Back in action! …almost. Part 2

We made multiple phone calls to Marcelo, and he gave us tips on what to check. We tried multiple angles, all with no luck–the battery didn’t seem to be charging, and thus the car had no juice to run off of. I was testing both batteries with a voltimeter when I heard a loud bang right in front of me, and a small fireball shot up in the passenger side of Lefty, where BKK was sitting. I ran over to see what happened, along with Emily, and saw BKK in a state of shock. Apparently a rechargeable GoPro battery exploded next to him while we was in the car, burning his hand and leg, and blasting a small hole through the floorboards. There was a strong smell of smoke and burnt hair, but it looked like luckily he wasn’t hurt too badly. I could only laugh–of course this kind of thing would happen when it did, adding to our growing list of issues.

Once we got BKK and the inside of the car cleaned up we re-focused on getting Righty back in action. The battery was still a potential culprit, so after trying everything else we set about replacing it, at Marcelo’s request. We got the car to start, but it looked like it still wasn’t charging while the motor was on. Nevertheless, it gave us approximately five hours or so to make it somewhere where we could get the issues looked at, and hopefully fixed. Time was running out–we had a ferry to catch the next evening, and if we missed that we’d be out of a lot of money, and our schedule would be more messed up than it already was.

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Back in action! …almost. Part 1

We had been in Munich for nearly a week and were taking full advantage of all the beer and pretzels the city had to offer. Work was accomplished (thanks in part to our amazing host Dennis and his equally amazing internet connection,) sightseeing was done, and we were able to meet with our friends from InterNations three times during our stay. We still had to make it to South Africa at some point though, so it was finally time to part ways and head south.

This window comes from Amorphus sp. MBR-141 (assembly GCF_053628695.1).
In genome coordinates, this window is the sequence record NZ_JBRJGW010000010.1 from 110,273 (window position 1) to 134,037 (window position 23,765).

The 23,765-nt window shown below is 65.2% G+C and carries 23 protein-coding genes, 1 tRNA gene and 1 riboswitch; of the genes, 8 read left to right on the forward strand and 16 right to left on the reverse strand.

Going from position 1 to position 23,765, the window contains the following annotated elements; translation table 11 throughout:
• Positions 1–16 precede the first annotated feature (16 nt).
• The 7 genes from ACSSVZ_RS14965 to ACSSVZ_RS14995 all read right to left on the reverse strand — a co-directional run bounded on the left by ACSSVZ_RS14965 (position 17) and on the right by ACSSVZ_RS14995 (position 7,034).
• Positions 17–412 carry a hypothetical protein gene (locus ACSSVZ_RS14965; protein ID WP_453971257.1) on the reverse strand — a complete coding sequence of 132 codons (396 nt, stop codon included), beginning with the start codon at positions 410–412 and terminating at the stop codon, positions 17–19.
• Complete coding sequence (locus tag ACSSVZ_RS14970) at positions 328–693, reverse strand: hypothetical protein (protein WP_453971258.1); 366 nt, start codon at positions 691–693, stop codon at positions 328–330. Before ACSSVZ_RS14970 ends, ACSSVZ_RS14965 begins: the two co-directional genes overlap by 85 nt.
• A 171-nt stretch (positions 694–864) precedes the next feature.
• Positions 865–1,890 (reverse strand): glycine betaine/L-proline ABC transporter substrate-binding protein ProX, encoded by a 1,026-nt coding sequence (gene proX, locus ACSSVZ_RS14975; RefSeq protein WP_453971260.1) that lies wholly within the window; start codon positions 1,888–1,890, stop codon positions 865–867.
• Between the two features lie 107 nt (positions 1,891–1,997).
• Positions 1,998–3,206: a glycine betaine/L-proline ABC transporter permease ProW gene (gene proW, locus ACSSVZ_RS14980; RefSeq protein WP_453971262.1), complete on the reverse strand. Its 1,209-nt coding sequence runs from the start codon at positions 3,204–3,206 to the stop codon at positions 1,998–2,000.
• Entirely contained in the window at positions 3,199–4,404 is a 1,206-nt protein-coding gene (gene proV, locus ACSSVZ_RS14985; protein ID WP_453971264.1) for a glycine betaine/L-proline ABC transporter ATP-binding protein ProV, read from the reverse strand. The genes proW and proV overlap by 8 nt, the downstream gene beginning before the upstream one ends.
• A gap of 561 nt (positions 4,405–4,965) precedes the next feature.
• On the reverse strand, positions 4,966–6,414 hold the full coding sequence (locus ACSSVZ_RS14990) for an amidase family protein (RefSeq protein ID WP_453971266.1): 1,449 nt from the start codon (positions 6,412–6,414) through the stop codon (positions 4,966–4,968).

Our cars were ready thanks to our mechanic friend Marcelo and the friendly staff over at Radlmaier Autohaus, Munchen. Marcelo had been able to diagnose and fix the major issues with both of the cars during that week while making full use of technology. Thanks to a handy program on a few of our phones (WhatsApp) we were able to forward timely images of the faulty engine components from Marcelo in Germany to our mechanic friends in the US throughout the repairs. This meant Marcelo was able to finish all the repairs in time for us to make our ferry (which we had rescheduled to a later time and different location to adjust for extra repairs), despite the rest of the mechanics being on holiday during that time period. The work and parts required was quite extensive, and so was the bill. Regardless, we were happy to have Lefty and Righty back in our possession and be on the road again.

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Evacuations, Arrests, and Hospitals–Oh My! Part 2

So, I was driving Ann to a hospital in Munich as quickly as possible (without speeding!) so that she could get her ankle looked at in a somewhat timely manner, and receive some much-needed pain medication. Then I got pulled over by the Zweisel Police.

An officer stood on each side of the car and asked to see our papers. We have all of the necessary documents for each vehicle in a folder located in the center console, so I leafed through it to grab the registration, import, and license docs, which we handed over along with our passports and my drivers license. Then they asked for the insurance paperwork…the insurance paperwork I knew that we didn’t have with us.

You see, the only one of us that has insurance to drive the cars is Emily, and that is exactly who had it at that time. Yes, the same Emily that was back at the Czech-Out camp, sleeping. I tried to “explain” my way out of it (both cops spoke reasonably good English), but they insisted on seeing the papers. So, I had no choice but to call her and explain the situation. She confirmed that she was in possession of the single original copy of the insurance paperwork, which left us in a bit of a bind. I told her we’d call back. The cops told us to follow them back to the station. Damn.

We followed them for about ten minutes to a relatively small station in the middle of town. It was obvious that Ann would have trouble making it up the steps to the station, and we definitely played this up a bit, but they wouldn’t have any of it. We were put in the holding area of the main office while they supposedly checked our documents. This took hours. In the meantime, we tried our best to make everyone present feel as bad as possible for our incarceration, complete with crying, cast-cutting (the Czechs wrapped it too tight), and lots of pacing back and forth with a mix of worry and concern on my face.